If you are ever in Cape Town, South Africa, be sure to take the 40-kilometre drive south across the Cape Peninsula to the Cape of Good Hope. Fantastic scenery will be your reward.
Most of the route lies within a national park. The landscape is covered by a wide variety of flowering shrubs, many of which grow only in this very small part of the world.
The Phoenicians are said to have sailed past the cape while circumnavigating Africa in ancient times. Portuguese explorer Bartolomeu Dias made the first modern navigation around the cape in 1488. He called it the Cape of Storms.
The Cape of Good Hope is close to the point where the warm waters of the Indian Ocean meet the cold waters of the South Atlantic. The collision of currents and corresponding air masses often creates fog and rain. You might need some planning and patience to get a view such as this. However, the effort is worth it when you see and hear the ocean far below on three sides.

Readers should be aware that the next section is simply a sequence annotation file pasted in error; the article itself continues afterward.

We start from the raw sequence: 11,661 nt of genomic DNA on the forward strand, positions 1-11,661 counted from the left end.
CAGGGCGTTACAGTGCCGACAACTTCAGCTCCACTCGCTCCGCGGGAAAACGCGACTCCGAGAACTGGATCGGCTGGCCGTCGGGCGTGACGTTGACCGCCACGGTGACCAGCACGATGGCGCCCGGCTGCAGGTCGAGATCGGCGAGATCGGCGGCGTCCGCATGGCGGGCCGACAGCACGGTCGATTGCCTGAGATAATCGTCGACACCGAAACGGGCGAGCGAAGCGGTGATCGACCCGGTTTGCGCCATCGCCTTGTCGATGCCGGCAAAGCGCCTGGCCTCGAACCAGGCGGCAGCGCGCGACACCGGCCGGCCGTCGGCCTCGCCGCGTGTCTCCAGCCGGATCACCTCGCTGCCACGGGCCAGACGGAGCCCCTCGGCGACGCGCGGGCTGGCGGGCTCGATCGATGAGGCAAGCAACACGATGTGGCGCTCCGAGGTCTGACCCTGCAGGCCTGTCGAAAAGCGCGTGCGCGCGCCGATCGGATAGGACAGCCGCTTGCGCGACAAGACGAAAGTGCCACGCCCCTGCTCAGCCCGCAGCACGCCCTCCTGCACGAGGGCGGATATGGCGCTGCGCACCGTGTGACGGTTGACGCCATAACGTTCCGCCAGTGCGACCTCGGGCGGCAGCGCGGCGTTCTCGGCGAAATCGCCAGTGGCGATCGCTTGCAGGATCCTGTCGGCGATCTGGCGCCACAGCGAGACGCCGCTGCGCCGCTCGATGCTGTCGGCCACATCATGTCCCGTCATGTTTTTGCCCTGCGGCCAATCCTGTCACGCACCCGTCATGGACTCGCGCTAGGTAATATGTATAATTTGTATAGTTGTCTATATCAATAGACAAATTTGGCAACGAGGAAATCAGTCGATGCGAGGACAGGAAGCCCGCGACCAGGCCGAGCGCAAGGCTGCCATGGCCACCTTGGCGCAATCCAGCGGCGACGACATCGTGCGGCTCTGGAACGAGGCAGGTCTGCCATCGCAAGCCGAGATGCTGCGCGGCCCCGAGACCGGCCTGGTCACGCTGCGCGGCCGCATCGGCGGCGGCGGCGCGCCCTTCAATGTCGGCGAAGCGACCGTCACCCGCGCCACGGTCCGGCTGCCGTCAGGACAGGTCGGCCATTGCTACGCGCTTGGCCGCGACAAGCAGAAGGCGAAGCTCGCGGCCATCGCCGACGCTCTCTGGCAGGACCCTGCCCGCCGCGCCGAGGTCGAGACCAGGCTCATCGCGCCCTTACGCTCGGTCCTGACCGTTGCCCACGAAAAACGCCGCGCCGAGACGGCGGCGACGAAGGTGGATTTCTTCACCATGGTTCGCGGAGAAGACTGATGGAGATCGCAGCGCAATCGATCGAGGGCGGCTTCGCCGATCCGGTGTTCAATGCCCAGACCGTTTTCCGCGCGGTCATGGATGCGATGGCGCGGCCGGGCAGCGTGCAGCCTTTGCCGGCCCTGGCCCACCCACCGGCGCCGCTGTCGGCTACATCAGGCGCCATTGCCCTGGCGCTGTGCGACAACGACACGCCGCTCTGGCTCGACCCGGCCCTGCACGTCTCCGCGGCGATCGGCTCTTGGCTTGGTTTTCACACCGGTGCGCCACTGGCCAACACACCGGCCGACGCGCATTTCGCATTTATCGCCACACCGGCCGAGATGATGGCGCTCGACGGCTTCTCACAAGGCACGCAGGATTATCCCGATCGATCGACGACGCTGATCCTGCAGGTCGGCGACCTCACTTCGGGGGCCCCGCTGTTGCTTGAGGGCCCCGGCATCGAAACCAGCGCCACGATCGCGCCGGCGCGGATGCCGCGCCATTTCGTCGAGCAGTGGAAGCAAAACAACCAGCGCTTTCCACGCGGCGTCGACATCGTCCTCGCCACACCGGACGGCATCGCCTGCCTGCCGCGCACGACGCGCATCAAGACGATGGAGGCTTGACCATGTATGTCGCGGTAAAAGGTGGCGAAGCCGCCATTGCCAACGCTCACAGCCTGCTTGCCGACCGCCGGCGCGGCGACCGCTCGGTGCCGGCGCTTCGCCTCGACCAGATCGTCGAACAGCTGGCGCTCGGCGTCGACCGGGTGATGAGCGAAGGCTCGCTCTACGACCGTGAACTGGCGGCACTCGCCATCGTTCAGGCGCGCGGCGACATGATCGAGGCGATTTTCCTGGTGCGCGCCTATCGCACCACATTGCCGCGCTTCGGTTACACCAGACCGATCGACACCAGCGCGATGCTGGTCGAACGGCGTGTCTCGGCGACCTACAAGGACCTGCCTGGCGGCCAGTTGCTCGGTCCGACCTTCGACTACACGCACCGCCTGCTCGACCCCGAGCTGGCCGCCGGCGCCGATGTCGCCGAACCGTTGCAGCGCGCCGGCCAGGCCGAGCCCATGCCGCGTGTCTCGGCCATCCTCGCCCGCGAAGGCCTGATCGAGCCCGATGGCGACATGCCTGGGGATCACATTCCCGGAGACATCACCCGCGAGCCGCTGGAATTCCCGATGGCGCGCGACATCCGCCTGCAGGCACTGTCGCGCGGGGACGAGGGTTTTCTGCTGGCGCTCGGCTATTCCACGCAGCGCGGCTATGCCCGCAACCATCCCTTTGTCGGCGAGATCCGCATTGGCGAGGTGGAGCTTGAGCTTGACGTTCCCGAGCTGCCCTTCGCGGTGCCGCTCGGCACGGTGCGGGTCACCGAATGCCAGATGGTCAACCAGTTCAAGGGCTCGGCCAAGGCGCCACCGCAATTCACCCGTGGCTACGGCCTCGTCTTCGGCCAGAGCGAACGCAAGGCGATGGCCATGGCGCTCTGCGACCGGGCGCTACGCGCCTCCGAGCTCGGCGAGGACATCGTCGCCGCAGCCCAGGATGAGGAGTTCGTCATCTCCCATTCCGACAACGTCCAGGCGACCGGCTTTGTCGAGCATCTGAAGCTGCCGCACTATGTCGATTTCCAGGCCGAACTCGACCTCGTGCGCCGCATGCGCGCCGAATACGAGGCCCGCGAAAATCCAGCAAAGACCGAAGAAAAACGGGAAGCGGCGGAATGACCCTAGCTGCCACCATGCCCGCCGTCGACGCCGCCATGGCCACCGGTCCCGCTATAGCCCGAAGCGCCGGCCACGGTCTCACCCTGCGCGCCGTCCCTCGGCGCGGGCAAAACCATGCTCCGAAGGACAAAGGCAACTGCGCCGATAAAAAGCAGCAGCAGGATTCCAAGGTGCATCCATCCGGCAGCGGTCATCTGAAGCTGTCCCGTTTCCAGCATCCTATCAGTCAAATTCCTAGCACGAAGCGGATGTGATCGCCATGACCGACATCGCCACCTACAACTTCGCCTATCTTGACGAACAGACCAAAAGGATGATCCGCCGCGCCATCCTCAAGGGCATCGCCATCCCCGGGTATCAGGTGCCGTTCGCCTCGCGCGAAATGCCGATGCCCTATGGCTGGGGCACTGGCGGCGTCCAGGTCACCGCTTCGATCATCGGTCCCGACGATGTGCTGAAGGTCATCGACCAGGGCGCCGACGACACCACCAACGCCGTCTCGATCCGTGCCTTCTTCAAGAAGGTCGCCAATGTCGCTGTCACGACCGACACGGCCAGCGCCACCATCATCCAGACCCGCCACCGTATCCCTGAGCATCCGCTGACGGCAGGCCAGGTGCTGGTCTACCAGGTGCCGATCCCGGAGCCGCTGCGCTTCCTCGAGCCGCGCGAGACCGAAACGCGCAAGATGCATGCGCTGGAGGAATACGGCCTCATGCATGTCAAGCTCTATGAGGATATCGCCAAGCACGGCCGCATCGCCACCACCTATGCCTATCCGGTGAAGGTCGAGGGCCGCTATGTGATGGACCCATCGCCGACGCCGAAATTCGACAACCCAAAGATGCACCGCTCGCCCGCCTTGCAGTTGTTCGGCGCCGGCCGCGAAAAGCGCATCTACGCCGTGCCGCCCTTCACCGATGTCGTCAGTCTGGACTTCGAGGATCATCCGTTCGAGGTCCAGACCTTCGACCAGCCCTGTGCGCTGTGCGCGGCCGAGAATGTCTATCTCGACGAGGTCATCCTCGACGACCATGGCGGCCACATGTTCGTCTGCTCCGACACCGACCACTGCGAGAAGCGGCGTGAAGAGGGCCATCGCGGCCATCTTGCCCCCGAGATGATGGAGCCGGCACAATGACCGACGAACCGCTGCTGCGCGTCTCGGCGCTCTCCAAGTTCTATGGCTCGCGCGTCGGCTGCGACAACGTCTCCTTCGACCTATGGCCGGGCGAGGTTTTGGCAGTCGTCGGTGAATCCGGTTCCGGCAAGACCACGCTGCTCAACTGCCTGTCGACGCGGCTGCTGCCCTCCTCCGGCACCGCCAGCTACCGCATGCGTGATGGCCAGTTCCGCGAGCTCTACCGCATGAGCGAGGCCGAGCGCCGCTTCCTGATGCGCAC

A few years after Dias's voyage, the point was named "Cape of Good Hope" because it represented the hope of trade with Asia by sea. Although early explorers probably used the name for the whole area, the lighthouse in the picture is technically at Cape Point, a short walk from the Cape of Good Hope.